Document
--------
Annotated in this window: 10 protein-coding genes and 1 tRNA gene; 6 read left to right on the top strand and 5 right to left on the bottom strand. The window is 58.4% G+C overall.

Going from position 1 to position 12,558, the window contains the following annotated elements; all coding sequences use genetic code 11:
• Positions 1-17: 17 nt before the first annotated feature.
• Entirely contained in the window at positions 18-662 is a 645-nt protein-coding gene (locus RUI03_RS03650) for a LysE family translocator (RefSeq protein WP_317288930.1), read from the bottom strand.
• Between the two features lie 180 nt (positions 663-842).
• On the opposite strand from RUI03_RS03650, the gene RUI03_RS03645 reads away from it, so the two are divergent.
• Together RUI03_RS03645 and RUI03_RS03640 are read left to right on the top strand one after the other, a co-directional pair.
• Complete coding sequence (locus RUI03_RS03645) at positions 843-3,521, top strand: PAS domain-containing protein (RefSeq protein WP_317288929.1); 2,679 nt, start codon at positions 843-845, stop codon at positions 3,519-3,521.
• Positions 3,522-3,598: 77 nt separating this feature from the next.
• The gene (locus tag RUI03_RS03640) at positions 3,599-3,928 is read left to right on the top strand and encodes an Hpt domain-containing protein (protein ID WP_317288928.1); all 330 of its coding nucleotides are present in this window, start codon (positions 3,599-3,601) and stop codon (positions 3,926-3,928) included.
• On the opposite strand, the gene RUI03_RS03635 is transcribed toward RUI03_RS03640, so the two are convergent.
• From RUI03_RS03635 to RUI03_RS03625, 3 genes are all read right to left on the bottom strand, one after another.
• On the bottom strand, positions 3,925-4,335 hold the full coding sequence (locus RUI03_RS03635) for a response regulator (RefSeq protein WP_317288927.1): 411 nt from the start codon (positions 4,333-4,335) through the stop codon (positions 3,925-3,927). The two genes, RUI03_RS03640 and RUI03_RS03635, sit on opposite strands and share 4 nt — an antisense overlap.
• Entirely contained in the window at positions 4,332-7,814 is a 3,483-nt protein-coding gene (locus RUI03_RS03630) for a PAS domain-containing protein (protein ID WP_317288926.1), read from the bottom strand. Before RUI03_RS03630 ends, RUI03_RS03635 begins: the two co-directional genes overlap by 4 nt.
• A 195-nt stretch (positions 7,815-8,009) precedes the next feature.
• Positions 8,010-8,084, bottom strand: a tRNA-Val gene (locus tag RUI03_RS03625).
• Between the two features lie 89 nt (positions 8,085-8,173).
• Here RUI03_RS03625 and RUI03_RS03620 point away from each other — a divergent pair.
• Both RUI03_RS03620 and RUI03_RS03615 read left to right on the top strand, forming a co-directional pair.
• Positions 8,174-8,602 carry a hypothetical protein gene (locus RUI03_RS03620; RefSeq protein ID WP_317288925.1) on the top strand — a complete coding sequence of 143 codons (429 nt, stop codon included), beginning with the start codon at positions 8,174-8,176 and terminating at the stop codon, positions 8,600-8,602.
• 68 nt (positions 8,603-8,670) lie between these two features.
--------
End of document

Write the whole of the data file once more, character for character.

Annotated in this window: 10 protein-coding genes and 1 tRNA gene; 6 read left to right on the top strand and 5 right to left on the bottom strand. The window is 58.4% G+C overall.

Going from position 1 to position 12,558, the window contains the following annotated elements; all coding sequences use genetic code 11:
• Positions 1-17: 17 nt before the first annotated feature.
• Entirely contained in the window at positions 18-662 is a 645-nt protein-coding gene (locus RUI03_RS03650) for a LysE family translocator (RefSeq protein WP_317288930.1), read from the bottom strand.
• Between the two features lie 180 nt (positions 663-842).
• On the opposite strand from RUI03_RS03650, the gene RUI03_RS03645 reads away from it, so the two are divergent.
• Together RUI03_RS03645 and RUI03_RS03640 are read left to right on the top strand one after the other, a co-directional pair.
• Complete coding sequence (locus RUI03_RS03645) at positions 843-3,521, top strand: PAS domain-containing protein (RefSeq protein WP_317288929.1); 2,679 nt, start codon at positions 843-845, stop codon at positions 3,519-3,521.
• Positions 3,522-3,598: 77 nt separating this feature from the next.
• The gene (locus tag RUI03_RS03640) at positions 3,599-3,928 is read left to right on the top strand and encodes an Hpt domain-containing protein (protein ID WP_317288928.1); all 330 of its coding nucleotides are present in this window, start codon (positions 3,599-3,601) and stop codon (positions 3,926-3,928) included.
• On the opposite strand, the gene RUI03_RS03635 is transcribed toward RUI03_RS03640, so the two are convergent.
• From RUI03_RS03635 to RUI03_RS03625, 3 genes are all read right to left on the bottom strand, one after another.
• On the bottom strand, positions 3,925-4,335 hold the full coding sequence (locus RUI03_RS03635) for a response regulator (RefSeq protein WP_317288927.1): 411 nt from the start codon (positions 4,333-4,335) through the stop codon (positions 3,925-3,927). The two genes, RUI03_RS03640 and RUI03_RS03635, sit on opposite strands and share 4 nt — an antisense overlap.
• Entirely contained in the window at positions 4,332-7,814 is a 3,483-nt protein-coding gene (locus RUI03_RS03630) for a PAS domain-containing protein (protein ID WP_317288926.1), read from the bottom strand. Before RUI03_RS03630 ends, RUI03_RS03635 begins: the two co-directional genes overlap by 4 nt.
• A 195-nt stretch (positions 7,815-8,009) precedes the next feature.
• Positions 8,010-8,084, bottom strand: a tRNA-Val gene (locus tag RUI03_RS03625).
• Between the two features lie 89 nt (positions 8,085-8,173).
• Here RUI03_RS03625 and RUI03_RS03620 point away from each other — a divergent pair.
• Both RUI03_RS03620 and RUI03_RS03615 read left to right on the top strand, forming a co-directional pair.
• Positions 8,174-8,602 carry a hypothetical protein gene (locus RUI03_RS03620; RefSeq protein ID WP_317288925.1) on the top strand — a complete coding sequence of 143 codons (429 nt, stop codon included), beginning with the start codon at positions 8,174-8,176 and terminating at the stop codon, positions 8,600-8,602.
• 68 nt (positions 8,603-8,670) lie between these two features.